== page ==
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|November 3, 2002||
Vol. 1, No. 143
6.30 a.m. Mass
by Arthur Jones, NCR editor at large
I didn't stop going to periodic daily Mass because of this pontificate. The idiocies of the Vatican restorationists and their various claques have not penetrated my communing. Yet.
Probably because I haven't attended more than once any church where the altar is home to the new-style soutaned papal marionettes.
The fact is that most priests don't have anything to say worth listening to at about 6:40 in the morning. They're not properly awake, I'm not properly awake, I'm semi-dozing with my head on my hands which rests on the pew in front. And I'm thinking some God things, like, "who broughtest me up from last night to the joysome light of this day" -- even though it's still pitch black outside.
But I do miss it -- given that I go to church for the Eucharist. On Sundays my greatest visual pleasure is always to watch the people coming back from communion. Tapestries on the move; the Canterbury Tales headed to the pew behind me; the world's shortest pilgrimage -- bench to altar and back to bench.
Instead of early Mass in the wee hour, which is what pre-Daylight Saving Time 6 a.m. is like, at rapid pace I circumnavigate twice the local park, walking in the road to avoid a black and white dog with the temper of a curial cardinal faced with a question. And then I go back to the dark house -- except there is no such thing as a dark house these days.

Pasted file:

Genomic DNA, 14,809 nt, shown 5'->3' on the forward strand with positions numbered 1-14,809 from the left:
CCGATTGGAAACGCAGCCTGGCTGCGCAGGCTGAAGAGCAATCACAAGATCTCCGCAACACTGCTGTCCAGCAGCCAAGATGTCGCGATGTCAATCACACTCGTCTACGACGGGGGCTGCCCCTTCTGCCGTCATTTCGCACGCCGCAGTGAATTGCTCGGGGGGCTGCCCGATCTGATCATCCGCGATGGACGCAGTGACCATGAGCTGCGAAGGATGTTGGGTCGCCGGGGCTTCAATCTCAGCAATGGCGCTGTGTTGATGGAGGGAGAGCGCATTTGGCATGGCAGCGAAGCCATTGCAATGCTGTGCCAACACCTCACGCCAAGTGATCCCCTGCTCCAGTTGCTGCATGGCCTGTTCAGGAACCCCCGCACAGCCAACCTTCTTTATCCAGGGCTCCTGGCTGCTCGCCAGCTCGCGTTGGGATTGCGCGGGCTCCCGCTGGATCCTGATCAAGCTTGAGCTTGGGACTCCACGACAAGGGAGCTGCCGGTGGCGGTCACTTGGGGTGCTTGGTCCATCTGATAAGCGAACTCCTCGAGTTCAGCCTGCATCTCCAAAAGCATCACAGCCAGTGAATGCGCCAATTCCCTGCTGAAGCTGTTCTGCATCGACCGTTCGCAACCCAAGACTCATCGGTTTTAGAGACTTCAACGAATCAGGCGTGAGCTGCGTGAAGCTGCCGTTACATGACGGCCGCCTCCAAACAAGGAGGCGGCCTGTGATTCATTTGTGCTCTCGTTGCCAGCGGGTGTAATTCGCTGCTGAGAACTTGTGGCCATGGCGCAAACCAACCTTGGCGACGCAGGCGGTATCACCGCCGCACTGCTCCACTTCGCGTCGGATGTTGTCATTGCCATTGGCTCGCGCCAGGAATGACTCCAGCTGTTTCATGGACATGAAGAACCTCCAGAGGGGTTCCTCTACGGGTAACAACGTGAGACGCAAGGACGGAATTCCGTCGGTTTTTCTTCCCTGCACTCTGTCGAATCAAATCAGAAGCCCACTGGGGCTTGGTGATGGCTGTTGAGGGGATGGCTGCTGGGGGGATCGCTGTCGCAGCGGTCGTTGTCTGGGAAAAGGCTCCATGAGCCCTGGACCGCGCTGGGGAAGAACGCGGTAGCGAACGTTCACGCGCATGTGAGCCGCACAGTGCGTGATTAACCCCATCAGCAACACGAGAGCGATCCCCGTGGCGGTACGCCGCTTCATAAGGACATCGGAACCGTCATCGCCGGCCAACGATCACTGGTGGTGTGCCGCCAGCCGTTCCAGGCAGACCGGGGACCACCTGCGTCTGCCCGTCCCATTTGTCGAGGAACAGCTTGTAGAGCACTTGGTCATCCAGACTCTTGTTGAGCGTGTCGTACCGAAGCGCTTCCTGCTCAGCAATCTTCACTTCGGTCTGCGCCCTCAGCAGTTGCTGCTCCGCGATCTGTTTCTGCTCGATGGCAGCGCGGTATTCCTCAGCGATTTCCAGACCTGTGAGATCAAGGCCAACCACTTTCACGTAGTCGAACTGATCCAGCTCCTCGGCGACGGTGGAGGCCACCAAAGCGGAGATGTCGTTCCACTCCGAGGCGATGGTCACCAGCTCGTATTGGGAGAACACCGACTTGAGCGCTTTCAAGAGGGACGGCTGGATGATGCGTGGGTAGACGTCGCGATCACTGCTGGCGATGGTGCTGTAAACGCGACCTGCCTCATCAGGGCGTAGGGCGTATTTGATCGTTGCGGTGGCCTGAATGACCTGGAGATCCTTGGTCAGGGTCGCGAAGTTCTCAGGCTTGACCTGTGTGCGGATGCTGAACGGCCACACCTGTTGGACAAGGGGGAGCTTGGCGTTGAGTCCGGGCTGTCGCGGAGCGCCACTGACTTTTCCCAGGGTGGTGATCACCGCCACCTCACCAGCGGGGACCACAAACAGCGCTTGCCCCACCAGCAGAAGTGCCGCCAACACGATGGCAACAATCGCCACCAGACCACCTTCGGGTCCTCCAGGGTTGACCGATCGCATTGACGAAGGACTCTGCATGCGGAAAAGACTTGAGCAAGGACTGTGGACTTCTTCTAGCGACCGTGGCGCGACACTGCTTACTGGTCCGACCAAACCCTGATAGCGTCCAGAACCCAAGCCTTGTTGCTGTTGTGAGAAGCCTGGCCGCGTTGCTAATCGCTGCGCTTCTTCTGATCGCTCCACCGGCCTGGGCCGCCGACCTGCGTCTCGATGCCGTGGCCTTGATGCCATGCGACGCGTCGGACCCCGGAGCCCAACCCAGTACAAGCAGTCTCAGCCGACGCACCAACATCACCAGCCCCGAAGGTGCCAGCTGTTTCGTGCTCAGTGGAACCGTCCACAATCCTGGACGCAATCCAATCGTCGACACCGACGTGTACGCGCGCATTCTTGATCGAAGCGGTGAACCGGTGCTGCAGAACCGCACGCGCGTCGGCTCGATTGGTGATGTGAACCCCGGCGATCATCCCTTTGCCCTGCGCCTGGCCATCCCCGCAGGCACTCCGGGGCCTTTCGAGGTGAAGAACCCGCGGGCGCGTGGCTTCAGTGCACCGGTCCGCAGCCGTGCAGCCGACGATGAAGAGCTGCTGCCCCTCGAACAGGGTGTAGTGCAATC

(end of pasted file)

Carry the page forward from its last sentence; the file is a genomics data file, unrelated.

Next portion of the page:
There's constant and blinking lights. Invariably red or green. Machine eyes of anger, or envy. The phone has a red one, so does the dishwasher. The modem on the computer has three greens, one flickering, three solid.
There's dots of red and green on clocks and timers and the black boxes that turn powerful electricity into something weak enough to power the telephone answering machine.
Nonetheless, I sink into the old leather couch and mutter my way into my Celtic invocations, going to the page when I can't recall the lines. And look in the gradually improving light at the clay crucifix from the Altiplano of Peru. And the icon of Our Lady of Czestochowa I brought back from a Solidarity meeting. And the little framed book, Japanese instructions on the rosary. My house altar. (There's also two, small, carved elephant heads, a relic of St. Jude, and a plastic dashboard St. Anthony who lost his magnet.)
And they're all nice. But it isn't the Eucharist. The trade-off is, it's quiet.
And at that time of day, what I most want, I suspect, is a moment or two of silence to think about God in the half-mind of still waking up.
Arthur Jones' e-mail address is email@example.com.
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